PSE approves Raslag planned IPO
THE Philippine Stock Exchange, Inc. (PSE) announced that it cleared the initial public offering (IPO) application of Raslag Corp.
The energy company will offer up to 350 million primary shares priced at up to P2.00 per share with an over-allotment option of up to 52.50 million. It expects to net P648.08 million from the offer, while the over-allotment could bring P105 million.
The final offer price will be determined on May 18 after the company’s book-building exercise. The IPO is scheduled from May 23 to 27.
“We welcome the IPO of Raslag as this will help grow the lineup of companies in the renewable energy (RE) space that are listed on the PSE. Providing RE firms an avenue to raise capital for its projects is one of the ways by which we can help address the threat of climate change as an Exchange,” PSE President and Chief Executive Ramon S. Monzon said in a statement.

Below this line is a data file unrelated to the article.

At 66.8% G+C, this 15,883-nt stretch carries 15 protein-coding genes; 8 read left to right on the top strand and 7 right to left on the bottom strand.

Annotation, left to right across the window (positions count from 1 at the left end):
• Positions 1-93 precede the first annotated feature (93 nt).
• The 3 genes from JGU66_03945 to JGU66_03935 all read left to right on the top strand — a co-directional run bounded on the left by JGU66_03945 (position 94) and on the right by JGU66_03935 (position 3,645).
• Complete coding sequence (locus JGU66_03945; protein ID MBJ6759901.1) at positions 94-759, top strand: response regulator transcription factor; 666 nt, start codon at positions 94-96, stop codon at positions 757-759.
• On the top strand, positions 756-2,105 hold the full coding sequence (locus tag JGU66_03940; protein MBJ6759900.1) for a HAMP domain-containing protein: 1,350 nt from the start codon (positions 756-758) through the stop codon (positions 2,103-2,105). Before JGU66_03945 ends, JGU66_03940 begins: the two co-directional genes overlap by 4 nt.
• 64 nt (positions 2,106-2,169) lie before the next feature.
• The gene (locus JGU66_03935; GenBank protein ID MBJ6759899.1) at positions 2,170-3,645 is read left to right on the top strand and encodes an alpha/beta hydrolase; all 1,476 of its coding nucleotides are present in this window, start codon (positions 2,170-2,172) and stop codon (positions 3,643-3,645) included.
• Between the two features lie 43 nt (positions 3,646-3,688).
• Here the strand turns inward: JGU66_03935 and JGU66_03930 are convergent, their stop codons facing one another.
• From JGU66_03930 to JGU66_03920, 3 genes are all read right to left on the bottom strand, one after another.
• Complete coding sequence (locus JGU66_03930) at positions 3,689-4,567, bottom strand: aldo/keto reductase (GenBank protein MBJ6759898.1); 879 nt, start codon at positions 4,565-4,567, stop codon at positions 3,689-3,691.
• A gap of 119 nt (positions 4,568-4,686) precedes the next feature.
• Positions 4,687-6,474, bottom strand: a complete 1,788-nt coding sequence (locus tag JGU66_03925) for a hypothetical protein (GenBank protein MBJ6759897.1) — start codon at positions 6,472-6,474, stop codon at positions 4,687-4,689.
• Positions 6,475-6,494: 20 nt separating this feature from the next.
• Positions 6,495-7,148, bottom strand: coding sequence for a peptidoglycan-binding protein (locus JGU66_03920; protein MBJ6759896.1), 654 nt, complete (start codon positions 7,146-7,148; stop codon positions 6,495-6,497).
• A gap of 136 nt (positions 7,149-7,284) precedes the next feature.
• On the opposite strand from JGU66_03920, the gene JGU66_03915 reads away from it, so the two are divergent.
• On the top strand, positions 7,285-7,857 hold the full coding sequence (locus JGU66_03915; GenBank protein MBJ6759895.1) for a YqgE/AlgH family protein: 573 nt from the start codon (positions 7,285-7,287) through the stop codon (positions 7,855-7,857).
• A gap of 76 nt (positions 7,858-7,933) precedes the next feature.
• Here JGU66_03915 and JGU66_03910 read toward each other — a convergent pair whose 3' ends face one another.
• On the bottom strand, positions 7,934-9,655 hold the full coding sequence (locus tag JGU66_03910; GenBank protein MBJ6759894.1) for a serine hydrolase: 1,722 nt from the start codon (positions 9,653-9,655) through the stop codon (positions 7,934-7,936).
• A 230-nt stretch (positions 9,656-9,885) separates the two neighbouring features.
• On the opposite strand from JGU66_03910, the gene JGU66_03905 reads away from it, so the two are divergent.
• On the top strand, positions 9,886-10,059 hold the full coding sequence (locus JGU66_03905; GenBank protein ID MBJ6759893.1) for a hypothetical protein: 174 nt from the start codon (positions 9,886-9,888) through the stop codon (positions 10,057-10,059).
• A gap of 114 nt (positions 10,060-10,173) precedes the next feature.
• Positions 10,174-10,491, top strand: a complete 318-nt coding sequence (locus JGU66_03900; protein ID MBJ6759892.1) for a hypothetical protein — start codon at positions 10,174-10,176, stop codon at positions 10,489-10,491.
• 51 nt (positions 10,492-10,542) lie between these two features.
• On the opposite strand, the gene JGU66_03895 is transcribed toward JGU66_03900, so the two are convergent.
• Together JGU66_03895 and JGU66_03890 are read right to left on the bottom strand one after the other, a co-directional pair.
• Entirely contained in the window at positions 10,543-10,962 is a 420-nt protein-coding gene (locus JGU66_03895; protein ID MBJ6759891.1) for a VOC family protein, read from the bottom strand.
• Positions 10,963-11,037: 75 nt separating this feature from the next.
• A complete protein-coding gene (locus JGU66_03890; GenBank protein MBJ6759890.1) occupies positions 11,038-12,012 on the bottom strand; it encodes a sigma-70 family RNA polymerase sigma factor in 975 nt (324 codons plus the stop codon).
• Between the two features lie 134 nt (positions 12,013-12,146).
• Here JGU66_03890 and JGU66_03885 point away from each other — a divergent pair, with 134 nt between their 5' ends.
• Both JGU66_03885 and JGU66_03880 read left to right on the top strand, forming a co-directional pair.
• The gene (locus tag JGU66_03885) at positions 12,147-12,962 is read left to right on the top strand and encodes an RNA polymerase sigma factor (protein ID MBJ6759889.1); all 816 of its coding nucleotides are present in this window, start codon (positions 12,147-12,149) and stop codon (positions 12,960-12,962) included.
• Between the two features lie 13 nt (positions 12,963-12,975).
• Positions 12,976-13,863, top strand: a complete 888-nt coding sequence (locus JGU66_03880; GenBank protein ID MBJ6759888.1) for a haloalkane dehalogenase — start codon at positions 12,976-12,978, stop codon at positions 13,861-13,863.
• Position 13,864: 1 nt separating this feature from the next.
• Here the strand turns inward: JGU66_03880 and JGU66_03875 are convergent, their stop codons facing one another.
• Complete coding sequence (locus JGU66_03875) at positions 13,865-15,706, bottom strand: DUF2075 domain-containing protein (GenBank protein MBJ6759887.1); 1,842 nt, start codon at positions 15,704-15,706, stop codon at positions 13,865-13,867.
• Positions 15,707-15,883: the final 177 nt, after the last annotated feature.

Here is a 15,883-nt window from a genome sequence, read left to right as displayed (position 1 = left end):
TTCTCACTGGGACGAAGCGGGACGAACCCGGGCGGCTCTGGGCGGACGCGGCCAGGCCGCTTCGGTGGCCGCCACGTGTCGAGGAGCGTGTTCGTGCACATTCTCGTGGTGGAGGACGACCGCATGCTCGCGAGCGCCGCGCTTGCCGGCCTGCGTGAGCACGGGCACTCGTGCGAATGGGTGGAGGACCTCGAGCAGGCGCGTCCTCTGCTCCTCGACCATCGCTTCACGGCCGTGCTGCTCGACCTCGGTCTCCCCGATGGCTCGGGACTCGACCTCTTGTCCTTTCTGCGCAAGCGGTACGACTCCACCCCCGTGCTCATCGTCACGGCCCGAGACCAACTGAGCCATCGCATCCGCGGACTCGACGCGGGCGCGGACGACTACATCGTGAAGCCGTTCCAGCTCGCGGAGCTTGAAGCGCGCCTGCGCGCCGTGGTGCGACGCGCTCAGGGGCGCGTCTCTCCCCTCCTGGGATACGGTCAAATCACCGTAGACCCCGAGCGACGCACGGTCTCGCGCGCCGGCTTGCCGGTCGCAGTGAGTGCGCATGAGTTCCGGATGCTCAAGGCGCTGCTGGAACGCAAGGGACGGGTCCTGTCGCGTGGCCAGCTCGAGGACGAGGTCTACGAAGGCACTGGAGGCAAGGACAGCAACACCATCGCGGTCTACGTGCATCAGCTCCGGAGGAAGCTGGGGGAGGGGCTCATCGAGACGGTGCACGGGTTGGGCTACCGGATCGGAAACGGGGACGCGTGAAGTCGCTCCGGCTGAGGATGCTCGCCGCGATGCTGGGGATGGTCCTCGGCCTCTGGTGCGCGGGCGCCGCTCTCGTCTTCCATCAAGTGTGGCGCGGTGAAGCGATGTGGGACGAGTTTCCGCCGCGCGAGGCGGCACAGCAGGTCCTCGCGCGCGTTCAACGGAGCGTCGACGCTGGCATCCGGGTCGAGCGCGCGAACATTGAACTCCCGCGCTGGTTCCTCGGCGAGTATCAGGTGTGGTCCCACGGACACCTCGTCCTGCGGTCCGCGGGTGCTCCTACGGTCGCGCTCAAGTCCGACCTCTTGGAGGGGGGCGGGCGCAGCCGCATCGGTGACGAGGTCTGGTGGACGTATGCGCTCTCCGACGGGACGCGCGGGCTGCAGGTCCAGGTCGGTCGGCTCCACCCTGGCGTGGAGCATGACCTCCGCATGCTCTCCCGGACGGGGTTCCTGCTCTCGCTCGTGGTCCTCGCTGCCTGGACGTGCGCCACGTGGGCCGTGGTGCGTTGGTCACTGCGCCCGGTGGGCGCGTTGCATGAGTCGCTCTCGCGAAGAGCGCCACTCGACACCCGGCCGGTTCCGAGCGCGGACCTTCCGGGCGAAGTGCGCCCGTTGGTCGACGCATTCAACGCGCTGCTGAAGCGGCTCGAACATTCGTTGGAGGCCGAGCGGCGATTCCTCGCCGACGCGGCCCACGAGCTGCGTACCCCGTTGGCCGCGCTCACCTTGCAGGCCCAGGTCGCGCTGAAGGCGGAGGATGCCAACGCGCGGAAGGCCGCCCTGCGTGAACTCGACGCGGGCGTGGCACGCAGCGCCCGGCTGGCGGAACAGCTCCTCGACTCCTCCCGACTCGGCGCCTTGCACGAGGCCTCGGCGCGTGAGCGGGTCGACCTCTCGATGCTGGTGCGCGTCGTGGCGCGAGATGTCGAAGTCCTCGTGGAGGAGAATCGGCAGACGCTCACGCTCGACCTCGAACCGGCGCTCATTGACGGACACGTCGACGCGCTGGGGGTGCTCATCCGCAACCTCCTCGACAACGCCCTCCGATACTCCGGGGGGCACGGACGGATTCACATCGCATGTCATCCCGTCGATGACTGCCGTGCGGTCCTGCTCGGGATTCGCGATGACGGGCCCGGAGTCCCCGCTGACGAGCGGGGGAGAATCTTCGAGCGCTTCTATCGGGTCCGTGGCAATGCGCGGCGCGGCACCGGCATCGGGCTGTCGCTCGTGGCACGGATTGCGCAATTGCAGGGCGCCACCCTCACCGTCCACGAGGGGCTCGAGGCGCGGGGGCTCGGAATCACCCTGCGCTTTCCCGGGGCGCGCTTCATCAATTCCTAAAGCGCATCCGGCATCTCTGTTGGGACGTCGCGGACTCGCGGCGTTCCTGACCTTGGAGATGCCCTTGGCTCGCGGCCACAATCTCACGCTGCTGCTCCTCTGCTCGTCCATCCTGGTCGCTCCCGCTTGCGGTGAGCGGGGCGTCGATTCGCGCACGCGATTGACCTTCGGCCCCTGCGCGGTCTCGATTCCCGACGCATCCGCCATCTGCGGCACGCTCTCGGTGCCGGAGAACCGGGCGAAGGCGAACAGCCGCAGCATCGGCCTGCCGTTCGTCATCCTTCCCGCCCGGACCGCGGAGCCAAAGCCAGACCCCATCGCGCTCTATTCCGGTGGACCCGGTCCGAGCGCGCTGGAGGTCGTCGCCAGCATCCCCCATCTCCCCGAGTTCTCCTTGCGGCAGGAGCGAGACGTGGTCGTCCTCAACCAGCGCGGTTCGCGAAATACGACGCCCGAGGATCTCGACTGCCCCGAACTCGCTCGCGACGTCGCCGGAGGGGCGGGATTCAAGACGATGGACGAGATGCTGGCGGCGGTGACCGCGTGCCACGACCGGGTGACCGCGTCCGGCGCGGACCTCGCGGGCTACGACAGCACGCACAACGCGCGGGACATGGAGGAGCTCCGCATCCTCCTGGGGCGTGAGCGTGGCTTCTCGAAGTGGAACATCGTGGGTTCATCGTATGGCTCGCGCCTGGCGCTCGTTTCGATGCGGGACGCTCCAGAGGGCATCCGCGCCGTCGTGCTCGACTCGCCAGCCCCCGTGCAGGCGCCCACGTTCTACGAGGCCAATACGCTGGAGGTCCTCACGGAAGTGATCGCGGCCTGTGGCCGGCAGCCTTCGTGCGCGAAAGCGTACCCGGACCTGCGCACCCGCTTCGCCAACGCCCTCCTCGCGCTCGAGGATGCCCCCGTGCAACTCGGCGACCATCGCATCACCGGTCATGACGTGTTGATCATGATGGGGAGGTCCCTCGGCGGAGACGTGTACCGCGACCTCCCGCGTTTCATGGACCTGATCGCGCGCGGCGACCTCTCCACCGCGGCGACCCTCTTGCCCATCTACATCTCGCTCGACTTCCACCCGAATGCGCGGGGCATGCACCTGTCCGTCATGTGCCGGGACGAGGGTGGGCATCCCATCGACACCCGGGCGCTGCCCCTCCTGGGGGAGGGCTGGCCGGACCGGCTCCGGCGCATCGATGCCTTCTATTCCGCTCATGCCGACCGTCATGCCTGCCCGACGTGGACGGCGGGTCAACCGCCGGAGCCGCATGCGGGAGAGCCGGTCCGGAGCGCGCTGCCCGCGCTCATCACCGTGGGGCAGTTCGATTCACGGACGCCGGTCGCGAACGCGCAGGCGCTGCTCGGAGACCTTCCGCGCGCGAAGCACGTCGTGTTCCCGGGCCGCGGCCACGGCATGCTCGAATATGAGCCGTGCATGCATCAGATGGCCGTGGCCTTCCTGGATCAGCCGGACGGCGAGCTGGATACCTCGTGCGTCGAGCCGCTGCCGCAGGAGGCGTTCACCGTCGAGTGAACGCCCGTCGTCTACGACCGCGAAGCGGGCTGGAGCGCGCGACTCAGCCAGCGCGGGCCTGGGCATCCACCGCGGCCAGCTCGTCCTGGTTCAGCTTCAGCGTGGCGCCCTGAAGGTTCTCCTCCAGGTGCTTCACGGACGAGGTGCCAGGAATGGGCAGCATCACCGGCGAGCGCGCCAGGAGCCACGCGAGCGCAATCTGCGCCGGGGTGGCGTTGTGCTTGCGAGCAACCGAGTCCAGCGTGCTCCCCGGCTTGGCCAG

Proceeds from the offer will be used to pay for the equity portion of its solar projects, including the development and construction of RASLAG-4, a 35.1-megawatt (MW) solar photovoltaic plant and the pre-development work for RASLAG-5’s around 60 MW capacity.
The company tapped China Bank Capital Corp. as sole issue manager, underwriter, and bookrunner for the offer.
Raslag is a domestic renewable energy developer founded by Peter G. Nepomuceno in Angeles City, Pampanga, and Conrado D. Pecjo, the business development manager of Angeles Power, Inc.
In 2021, the energy firm completed and commercially operated its 10.046-MW-peak RASLAG 1 project.
The embedded generator has 38,640 panels of polycrystalline panels to achieve an annual generation of 14.25 million kilowatt-hour (kWh) from January to December 2021.
The company said it aims to foster “competitive prices against conventional energy sources that are reliable, sustainable, economical and environmentally friendly.”
“Raslag envisions to become one of the front-runners in accelerating the world’s transition to better and greener alternatives centered in giving the power back in the hands of the people,” it added. — Luisa Maria Jacinta C. Jocson